Dry Douglas-fir forests extend over several million hectares in the Southern Interior Forest Region (SIFR) and represent a valuable resource from an economic, social and ecological perspective. The proximity of these forests to urban centers, lumber mills and valley-bottom ranches highlights the need for effective fuels management to reduce the risk of uncontrolled wildfire, and value to the timber and livestock industry. The ecological value of these sites is similarly high due to less severe temperatures and lesser snowpack in winter than at higher elevations. Concerns have been raised about management practices in dry forest habitats (Ponderosa pine and Interior Douglas-fir) grouped as Natural Disturbance Type 4 in BC (see BC Ministry of Forests and BC Ministry of Environment 1995). These dry forests generally occur at low elevations (under 1200m), often have a lower canopy closure than forests on more mesic sites, and have traditionally been characterized by the historic role of frequent low severity, ?stand maintaining? fires. Over the past 50 years, numerous reports have examined and debated the role of fire and fire suppression in these ecosystems (Leopold 1924, Weaver 1951, Cooper 1960, 1961, Covington and Moore 1994). In the last decade, there has been an increasing concern regarding the shortcomings associated with current fire suppression activities (Daigle 1996, Gayton 1996, Rocky Mountain Trench Ecosystem Restoration Steering Committee 2000, 2006), and this is being reflected in local Land and Resource Management Planning. Although the reintroduction of fire is usually identified as a key requirement to returning these ecosystems to a condition within their former range of natural variability (Landres et al., 1999; Allen et al., 2002; Baker et al., 2007), uncertainty remains regarding the long-term efficacy of these treatments, the likelihood of achieving ecological objectives, and the effect of treatments on a range of forest values including the plant community, fuels, forage production and timber.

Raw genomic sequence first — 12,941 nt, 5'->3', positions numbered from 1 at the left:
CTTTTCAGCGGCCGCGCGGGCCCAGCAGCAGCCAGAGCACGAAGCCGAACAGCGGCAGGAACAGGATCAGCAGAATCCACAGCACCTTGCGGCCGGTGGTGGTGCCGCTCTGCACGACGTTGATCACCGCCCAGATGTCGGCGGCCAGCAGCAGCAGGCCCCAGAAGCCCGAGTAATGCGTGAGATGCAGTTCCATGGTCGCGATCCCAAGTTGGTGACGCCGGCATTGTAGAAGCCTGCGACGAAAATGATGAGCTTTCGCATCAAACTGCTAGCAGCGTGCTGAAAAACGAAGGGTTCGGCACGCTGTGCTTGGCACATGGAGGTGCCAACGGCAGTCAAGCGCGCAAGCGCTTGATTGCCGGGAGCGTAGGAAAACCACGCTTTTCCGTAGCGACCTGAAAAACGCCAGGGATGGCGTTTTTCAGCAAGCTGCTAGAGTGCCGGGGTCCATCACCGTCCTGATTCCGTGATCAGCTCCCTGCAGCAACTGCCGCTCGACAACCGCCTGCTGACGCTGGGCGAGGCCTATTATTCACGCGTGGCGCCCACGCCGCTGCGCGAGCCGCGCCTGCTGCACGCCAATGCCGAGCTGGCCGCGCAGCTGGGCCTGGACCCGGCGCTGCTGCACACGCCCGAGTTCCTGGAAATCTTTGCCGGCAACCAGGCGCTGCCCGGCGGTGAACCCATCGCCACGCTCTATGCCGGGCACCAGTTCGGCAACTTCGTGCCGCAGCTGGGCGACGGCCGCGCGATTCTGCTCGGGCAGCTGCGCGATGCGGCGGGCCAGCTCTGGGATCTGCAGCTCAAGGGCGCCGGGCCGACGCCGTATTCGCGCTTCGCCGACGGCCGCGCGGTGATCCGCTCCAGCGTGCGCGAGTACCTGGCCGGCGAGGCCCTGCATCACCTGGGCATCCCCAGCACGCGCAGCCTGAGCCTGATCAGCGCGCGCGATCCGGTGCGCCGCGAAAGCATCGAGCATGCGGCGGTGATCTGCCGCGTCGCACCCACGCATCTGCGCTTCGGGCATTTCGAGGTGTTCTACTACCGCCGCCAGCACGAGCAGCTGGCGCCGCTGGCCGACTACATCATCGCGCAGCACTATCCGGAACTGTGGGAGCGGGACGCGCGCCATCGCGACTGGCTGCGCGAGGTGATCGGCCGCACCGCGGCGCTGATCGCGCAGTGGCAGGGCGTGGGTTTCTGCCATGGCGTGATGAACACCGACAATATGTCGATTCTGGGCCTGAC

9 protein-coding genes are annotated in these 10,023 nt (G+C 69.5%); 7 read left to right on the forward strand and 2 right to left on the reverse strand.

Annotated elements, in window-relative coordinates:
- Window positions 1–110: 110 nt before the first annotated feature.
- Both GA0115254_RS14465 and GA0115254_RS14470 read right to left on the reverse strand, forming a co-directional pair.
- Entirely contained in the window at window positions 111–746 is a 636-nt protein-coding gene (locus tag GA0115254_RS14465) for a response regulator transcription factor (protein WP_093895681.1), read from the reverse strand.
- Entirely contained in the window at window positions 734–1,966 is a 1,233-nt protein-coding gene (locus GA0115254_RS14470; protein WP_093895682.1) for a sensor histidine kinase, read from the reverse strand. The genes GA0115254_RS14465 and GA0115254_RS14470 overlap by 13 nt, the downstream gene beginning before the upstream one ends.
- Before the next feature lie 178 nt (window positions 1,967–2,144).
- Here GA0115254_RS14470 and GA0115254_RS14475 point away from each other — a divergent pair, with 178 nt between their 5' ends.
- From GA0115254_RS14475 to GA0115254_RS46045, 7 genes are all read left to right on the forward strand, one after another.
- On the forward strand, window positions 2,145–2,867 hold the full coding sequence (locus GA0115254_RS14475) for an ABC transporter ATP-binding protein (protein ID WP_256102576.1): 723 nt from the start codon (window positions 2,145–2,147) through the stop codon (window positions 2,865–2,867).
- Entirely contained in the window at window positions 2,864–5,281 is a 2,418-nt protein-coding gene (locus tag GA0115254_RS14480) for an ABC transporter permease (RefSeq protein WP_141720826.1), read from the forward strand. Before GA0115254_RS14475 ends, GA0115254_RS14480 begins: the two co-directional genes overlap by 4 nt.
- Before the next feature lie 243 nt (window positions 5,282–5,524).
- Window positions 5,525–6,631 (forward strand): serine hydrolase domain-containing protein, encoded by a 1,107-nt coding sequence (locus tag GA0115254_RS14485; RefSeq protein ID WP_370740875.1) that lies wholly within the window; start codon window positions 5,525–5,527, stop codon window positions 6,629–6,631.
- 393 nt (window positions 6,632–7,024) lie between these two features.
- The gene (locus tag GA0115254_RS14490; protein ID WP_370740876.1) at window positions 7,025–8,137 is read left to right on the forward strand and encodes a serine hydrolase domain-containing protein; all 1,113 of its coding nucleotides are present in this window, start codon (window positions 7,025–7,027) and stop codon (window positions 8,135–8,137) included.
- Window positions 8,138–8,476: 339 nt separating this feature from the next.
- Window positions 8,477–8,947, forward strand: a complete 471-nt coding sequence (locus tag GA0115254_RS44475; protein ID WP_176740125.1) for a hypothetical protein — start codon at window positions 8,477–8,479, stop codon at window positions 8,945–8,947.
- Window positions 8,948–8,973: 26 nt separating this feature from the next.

At higher elevations and more northern latitudes across the range of Ponderosa pine and in mixed stands that include Douglas-fir (Pseudotsuga menziesii (Mirb.) Franco) or lodgepole pine (P. contorta Dougl.), the historic range of natural variability for dry forests is far less certain. Shinneman and Baker (1997), Baker and Ehle (2001), Heyerdahl et al. (2001), and Sheriff and Veblen (2007) document spatially and temporally complex fire regimes in Ponderosa pine dominated forest. The occurrence of such mixed- or moderate-severity fire regimes (Agee, 1993, 1998; also termed variable severity fires in Baker et al., 2007) in more productive habitats or topographically complex areas creates uncertainty in both the need for and the nature of restoration practices. Forests that historically experienced mixed- or high-severity fire regimes are not likely to be in a structural condition that is outside the historic range of natural variability (Baker et al., 2007), and it is likely that mixed Ponderosa pine and Douglas-fir forests fall into this category (Sheriff and Veblen, 2007). However, regardless of the historic disturbance regime and the questions surrounding the need for ?ecosystem restoration? in dry forests in BC, it is clear from resource planning initiatives that open forest conditions are desirable and may well be necessary to achieve a number of resource management expectations (e.g. ladder and crown fuel management, forage for native ungulates and livestock, etc.).
Historically, many of the low elevation, accessible dry forests have experienced repeated and often different harvesting treatments over the last century (Klenner and Vyse 1998, Klenner et al. 2001). A variety of harvesting practices have been applied, ranging from the unregulated selection of desired stems for specific needs, to diameter limit partial cutting or patch cutting. The primary objective of most prescriptions has been to remove t ...
Forest Investment Account (FIA). 2009. Harvesting and site preparation treatments to develop and maintain open canopy conditions in dry-belt Douglas-fir forests: the Isobel Project. Forest Investment Account (FIA) - Forest Science Program. Forest Investment Account Report. FIA2009MR309
Topic: FLNRORD Research Program
Keywords: Forest, Investment, Account, (FIA), British, Columbia
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